Sustainability Reads: May 19- May 25

Ecuador Issues Permit to Drill in Amazon Reserve
Ecuador’s government has recently issued environmental permits to drill for oil in the Amazon reserve. Ecuador’s president Rafael Correa originally asked developed countries to pay Ecuador to keep the oil in the ground. Some governments were wary of the offer while other countries did in fact give some money to the cause. Unfortunately, it wasn’t enough and President Correa decided to allow drilling in a small section of the Yasuni reserve. With this new permit, access roads can begin being built. Published on Time.com 

Here’s what to expect from Obama’s big new climate rules
On June 2nd, President Obama plans to personally reveal proposed regulations to curb CO2 emissions from existing power plants, looking to specifically target coal-fired power plants, as the majority of US electricity generation comes from coal. This piece articulates that “regulating CO2 emissions from coal plants, under the authority of the Clean Air Act, is the biggest thing Obama can do to combat climate change without congressional action.” Although we don’t know what the new regulation will look like, we have an idea that it will not look like regulations for new power plants that was released in September. The author of this post thinks that the new regulations will set “different limits for each state on the amount of CO2 generated per megawatt-hour by the state’s entire utility fleet” but such limits will be calculated to allow for economic growth and give flexibility to the states in how to best achieve the reductions. The method would allow for states to better incentivize consumer energy efficiency and states would be able to set up their own emission trading program. The regulations would roughly model the NRDC’s proposed “system-wide” method that would “cut 35 to 40 percent of the CO2 emissions from the electricity-generation sector over 2012 levels by 2025.” By Ben Adler at Grist.org.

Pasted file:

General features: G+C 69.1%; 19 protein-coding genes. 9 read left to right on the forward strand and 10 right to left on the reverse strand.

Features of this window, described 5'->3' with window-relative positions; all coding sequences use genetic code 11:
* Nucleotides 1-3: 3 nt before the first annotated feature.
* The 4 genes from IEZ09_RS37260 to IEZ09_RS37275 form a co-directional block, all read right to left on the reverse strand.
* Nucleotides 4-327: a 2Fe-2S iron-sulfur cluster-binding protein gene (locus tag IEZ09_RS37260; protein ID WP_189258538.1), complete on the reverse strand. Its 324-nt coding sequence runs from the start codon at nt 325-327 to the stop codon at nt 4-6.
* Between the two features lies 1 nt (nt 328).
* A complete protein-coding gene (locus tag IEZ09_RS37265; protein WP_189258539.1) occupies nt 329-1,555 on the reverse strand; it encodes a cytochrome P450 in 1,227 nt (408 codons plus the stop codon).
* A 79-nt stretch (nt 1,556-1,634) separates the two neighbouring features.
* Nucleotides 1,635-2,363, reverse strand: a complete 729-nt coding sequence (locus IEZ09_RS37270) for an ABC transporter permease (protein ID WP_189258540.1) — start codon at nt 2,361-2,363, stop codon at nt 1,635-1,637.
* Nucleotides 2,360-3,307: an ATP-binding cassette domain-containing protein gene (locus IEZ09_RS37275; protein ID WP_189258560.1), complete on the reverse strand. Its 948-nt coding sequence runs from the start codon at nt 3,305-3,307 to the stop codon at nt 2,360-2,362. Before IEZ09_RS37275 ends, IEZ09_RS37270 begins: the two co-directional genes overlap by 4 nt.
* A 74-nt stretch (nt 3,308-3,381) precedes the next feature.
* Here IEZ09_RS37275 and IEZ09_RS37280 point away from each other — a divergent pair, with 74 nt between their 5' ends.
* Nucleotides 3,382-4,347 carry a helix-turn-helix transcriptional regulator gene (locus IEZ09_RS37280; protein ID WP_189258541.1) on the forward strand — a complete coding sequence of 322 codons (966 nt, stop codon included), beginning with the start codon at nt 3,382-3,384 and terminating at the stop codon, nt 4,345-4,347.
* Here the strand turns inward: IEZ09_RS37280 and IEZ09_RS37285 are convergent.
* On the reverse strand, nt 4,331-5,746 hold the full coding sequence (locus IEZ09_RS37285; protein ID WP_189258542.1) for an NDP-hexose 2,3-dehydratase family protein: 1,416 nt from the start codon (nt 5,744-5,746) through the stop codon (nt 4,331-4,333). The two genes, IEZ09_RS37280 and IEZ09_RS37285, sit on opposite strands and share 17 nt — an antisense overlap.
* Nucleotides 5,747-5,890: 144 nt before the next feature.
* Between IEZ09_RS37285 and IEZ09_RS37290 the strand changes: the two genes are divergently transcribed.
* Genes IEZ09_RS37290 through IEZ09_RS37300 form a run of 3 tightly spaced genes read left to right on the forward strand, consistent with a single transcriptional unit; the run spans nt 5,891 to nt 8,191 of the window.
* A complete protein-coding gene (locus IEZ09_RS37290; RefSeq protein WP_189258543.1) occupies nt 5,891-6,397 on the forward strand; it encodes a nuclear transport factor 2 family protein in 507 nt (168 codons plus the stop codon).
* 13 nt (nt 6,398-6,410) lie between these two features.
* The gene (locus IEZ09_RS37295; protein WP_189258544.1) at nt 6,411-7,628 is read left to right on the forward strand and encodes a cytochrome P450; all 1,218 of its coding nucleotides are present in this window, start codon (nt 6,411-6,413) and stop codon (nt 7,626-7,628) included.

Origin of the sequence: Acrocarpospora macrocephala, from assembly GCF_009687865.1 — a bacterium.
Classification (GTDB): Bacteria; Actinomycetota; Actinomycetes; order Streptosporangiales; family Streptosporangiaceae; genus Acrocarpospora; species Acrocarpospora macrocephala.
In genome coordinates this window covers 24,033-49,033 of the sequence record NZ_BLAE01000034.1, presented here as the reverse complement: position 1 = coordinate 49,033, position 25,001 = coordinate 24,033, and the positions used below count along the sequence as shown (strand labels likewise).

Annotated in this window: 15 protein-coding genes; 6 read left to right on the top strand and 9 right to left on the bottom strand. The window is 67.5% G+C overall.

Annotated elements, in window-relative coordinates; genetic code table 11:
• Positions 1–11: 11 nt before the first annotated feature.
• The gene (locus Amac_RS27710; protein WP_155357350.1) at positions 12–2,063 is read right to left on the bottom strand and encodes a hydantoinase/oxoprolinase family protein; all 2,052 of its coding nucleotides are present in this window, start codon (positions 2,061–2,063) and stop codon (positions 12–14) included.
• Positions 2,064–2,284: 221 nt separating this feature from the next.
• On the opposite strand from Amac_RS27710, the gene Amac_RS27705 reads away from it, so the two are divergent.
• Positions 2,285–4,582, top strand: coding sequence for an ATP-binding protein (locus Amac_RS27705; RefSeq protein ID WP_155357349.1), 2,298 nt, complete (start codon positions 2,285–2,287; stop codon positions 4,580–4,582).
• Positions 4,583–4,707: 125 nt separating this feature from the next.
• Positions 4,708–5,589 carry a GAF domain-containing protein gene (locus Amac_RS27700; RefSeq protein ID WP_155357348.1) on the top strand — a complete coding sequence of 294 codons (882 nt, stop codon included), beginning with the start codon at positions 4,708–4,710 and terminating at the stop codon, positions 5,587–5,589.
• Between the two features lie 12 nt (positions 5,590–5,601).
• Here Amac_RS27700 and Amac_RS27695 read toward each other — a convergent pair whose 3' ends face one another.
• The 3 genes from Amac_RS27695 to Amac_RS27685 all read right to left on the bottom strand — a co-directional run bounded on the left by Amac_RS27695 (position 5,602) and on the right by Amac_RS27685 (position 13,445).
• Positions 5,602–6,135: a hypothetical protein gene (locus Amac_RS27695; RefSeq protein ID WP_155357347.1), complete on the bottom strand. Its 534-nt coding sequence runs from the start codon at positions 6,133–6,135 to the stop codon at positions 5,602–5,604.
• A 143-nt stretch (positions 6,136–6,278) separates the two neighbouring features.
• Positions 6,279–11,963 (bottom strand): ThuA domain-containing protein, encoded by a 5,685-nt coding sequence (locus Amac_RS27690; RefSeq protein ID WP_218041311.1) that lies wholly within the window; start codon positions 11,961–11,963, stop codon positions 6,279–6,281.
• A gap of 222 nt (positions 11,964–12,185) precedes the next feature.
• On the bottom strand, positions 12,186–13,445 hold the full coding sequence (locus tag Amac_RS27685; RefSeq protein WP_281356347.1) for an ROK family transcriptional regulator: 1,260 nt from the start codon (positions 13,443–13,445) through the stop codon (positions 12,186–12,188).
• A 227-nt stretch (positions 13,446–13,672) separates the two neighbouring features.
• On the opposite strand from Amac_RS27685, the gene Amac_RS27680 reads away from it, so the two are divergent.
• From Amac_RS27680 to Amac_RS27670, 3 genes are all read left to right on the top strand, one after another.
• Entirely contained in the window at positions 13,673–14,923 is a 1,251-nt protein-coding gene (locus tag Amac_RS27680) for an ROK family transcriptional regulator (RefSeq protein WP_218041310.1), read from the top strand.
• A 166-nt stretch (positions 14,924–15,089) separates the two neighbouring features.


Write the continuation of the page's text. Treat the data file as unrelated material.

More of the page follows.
The entrepreneurs turning their business savvy to food waste
This article outlines four American entrepreneurs that are making way in reducing food waste, at all levels of the supply chain, in creative ways. FoodStar Partners partners with farmers and retailers to bring excess product into supermarkets and sells them under the FoodStar brand at discounted prices, while the Daily Table, founded by former president of Trader Joe’s, sells meals and basic groceries at discounted prices with “groceries that haven’t been consumed and are about to be thrown away at supermarkets and food services.”   BluApple offers consumers the technology to keep food fresh for longer and Food Cowboy helps truckers find a place to drop-off produce that distributors reject in order to prevent them from ending up in the trash. These exciting initiatives are changing the way we react and respond to food waste. By Priyanka Sharma-Sindhar at The Guardian.

Latest Auction Results Show that California’s Cap-and Trade is in Full Swing
After California’s seventh cap-and-trade auction, there is reason to be optimistic with the California program to reduce GHG emissions. Besides the fact that “all current vintage year allowances offered for sale were purchased,signaling continued confidence in the program,” a complete sale of 2014 allowances “also demonstrates that some of California’s worst polluters are paying for their emissions.”  The price for vintage allowances was 16 cents more than the floor price of $11.34 and 44% of future allowances were also purchased. Recent emissions data released shows that California’s “continued economic growth has not resulted in the same amount of emissions growth,” showing that the state is growing in an energy efficient way. By Katie Hsia-Kiung and posted on EDF blogs.

Marco Rubio Still Doesn’t Know What He’s Talking About On Climate Change
This piece by Jeff Spross at ClimateProgress gracefully undermines each of Marco Rubio’s arguments against climate change. Rubio, Florida Republican Senator, has claimed multiple times this year that he does not believe in human’s responsibility for climate change.  Rubio has not been able name any sources for the reasoning behind his suggestions and on Tuesday Senator Rubio once again stated that there’s “no scientific consensus on human responsibility for climate change, that surface temperatures have stabilized over the last two decades, that cutting carbon emissions would destroy the economy, and that U.S. policies won’t do anything about the problem” on Bill O’Reilly’s show. This article goes through each one of these four statements to find the truth behind them and demonstrate to the public just how misguided Marco Rubio is in his climate change denial. 

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